What costs can you charge in cases of late payment, and how much?
If your customer does not pay an invoice, you may charge interest and dunning fees. But how much exactly? And what are realistic rates?
You will be charged a reminder fee or administration costs for the preparation and sending of the reminders. In a business-to-business context, you as a company decide for yourself how much these dunning costs amount to. However, you must include them in your invoice terms and conditions because otherwise you can only charge the real cost of the formal notice. For example, the cost of the registered letter you sent.
If your customer pays too late, you can increase the invoice amount by a certain percentage. This can vary from 10% to 12% on the invoice amount, sometimes even more. If you do not agree on a percentage in advance, the interest rates for late payment in commercial transactions apply. Currently these are 8%.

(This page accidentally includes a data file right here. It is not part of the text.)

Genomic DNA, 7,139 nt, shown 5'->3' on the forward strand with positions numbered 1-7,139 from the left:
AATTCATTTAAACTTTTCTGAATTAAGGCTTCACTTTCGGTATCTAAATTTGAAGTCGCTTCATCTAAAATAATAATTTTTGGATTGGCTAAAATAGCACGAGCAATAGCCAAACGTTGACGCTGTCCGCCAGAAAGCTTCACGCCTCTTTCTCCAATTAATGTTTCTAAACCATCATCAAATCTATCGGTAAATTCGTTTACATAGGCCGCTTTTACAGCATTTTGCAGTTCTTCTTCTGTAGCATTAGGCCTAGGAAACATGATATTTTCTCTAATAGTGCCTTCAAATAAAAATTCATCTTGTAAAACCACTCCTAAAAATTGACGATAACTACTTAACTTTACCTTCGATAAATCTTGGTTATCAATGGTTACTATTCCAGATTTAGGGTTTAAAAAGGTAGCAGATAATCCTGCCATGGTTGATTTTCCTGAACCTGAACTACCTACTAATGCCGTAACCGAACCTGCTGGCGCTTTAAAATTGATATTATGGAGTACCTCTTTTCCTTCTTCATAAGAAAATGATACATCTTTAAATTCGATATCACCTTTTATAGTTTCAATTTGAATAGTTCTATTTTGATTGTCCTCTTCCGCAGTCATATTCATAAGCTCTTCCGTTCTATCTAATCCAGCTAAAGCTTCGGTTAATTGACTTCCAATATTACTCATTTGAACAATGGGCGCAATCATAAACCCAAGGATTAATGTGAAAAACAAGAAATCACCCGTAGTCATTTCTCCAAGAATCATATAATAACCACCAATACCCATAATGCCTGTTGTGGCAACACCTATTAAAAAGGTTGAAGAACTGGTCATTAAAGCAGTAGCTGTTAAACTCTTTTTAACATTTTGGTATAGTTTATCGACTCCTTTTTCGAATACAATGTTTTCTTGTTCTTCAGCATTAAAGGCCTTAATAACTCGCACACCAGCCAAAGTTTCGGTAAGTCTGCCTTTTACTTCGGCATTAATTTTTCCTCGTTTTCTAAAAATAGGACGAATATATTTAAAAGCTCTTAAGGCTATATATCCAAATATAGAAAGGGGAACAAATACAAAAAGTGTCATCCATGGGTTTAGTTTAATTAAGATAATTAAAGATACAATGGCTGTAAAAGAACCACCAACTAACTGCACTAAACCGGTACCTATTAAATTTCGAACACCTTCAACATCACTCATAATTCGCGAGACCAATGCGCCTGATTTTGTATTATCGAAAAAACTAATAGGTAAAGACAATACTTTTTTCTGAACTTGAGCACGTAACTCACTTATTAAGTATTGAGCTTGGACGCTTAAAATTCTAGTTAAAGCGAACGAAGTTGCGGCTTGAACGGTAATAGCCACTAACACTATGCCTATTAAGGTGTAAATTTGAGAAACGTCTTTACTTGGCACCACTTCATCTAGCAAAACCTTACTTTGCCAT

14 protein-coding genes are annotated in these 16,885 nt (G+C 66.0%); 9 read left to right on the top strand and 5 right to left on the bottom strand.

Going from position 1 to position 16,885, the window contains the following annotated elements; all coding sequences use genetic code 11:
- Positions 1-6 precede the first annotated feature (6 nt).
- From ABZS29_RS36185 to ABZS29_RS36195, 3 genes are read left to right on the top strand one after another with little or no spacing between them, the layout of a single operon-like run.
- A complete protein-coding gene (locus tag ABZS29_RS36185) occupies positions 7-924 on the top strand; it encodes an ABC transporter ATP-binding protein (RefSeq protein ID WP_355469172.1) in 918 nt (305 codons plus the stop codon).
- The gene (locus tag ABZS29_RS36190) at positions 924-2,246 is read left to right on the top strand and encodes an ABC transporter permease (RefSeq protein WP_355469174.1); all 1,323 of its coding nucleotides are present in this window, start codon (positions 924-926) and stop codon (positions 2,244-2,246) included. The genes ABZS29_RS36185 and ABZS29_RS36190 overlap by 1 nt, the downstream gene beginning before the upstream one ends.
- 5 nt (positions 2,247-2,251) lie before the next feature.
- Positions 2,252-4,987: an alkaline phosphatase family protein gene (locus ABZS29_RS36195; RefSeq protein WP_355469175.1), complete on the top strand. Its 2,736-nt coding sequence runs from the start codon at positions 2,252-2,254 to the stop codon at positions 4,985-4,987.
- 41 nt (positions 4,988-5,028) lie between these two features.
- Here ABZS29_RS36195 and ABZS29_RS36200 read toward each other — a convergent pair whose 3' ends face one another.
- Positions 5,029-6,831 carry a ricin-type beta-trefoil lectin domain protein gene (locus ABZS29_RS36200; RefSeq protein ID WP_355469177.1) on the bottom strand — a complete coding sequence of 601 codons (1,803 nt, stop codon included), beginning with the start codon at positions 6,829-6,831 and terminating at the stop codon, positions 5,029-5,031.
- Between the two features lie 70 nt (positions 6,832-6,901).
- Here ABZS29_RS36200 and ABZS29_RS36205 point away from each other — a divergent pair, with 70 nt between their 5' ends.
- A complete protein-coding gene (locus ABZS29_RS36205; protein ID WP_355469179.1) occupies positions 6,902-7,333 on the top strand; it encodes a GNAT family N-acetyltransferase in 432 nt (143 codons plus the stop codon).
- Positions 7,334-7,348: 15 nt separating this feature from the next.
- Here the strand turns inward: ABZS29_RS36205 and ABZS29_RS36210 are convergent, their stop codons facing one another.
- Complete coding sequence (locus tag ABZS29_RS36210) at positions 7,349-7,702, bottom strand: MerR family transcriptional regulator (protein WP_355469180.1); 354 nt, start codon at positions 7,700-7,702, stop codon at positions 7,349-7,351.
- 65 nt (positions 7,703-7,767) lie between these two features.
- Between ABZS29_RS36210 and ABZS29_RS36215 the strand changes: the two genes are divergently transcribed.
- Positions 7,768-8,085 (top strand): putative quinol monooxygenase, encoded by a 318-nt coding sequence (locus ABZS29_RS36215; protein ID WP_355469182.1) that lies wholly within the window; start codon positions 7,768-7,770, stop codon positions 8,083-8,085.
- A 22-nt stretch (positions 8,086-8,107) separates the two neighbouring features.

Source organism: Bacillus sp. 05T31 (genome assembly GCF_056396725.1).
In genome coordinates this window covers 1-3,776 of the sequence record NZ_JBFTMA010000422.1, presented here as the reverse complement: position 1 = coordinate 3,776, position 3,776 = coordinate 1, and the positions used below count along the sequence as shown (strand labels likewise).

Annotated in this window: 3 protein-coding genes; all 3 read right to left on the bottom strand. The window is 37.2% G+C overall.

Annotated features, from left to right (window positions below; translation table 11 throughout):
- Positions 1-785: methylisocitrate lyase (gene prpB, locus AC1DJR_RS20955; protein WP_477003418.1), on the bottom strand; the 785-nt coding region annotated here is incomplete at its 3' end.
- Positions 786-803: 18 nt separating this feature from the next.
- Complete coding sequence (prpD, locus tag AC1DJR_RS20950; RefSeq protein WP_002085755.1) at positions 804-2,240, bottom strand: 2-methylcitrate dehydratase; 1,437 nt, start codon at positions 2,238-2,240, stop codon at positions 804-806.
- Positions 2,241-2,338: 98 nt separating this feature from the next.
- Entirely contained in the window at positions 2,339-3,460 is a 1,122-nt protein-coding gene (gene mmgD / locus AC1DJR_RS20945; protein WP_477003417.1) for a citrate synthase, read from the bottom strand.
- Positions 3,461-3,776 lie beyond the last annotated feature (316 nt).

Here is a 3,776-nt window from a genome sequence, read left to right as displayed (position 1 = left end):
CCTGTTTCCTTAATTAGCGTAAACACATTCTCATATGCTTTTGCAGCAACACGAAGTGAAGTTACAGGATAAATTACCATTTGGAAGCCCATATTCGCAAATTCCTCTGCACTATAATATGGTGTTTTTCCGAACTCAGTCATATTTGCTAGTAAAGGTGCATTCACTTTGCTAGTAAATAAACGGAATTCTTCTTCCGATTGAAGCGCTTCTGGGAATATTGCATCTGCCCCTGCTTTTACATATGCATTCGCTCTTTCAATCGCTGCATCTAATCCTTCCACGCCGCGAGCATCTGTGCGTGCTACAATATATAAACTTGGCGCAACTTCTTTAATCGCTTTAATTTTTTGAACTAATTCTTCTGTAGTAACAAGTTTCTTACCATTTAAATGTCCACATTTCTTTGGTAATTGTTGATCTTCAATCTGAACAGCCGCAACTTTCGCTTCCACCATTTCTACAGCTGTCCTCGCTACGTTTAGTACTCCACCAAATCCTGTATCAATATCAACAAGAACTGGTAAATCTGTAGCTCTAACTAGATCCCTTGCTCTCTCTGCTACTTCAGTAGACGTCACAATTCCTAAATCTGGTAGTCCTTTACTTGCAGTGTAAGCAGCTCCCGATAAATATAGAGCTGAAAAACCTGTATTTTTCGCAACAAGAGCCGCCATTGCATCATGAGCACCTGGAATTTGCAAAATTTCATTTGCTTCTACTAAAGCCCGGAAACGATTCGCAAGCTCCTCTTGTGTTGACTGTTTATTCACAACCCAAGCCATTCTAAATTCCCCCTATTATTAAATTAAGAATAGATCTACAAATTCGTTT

With a damage/compensation clause, the supplier can demand an extra sum on top of the standard invoice amount. It is independent of any interest on arrears and you lay it down in your general terms and conditions and invoice terms and conditions. In the event of a dispute about the percentage of the compensation clause, the court will decide whether it is reasonable. For one court 10% is reasonable, another accepts 12%. So again: fix the costs in advance to avoid disputes.
With Unpaid, we no longer send dunning letters to your customer. We take immediate action. You submit your file online and within 5 working days there will be a bailiff with your customer with a payment reminder. Your customer then has 38 days to pay your unpaid invoice.
Good to know: within the IOS (collection of undisputed claims) procedure that we initiate, the compensation clause may amount to a maximum of 10% of the invoice amount. So, if your general terms and conditions provide for a higher indemnity clause, we are obliged by law to automatically reduce it to 10%.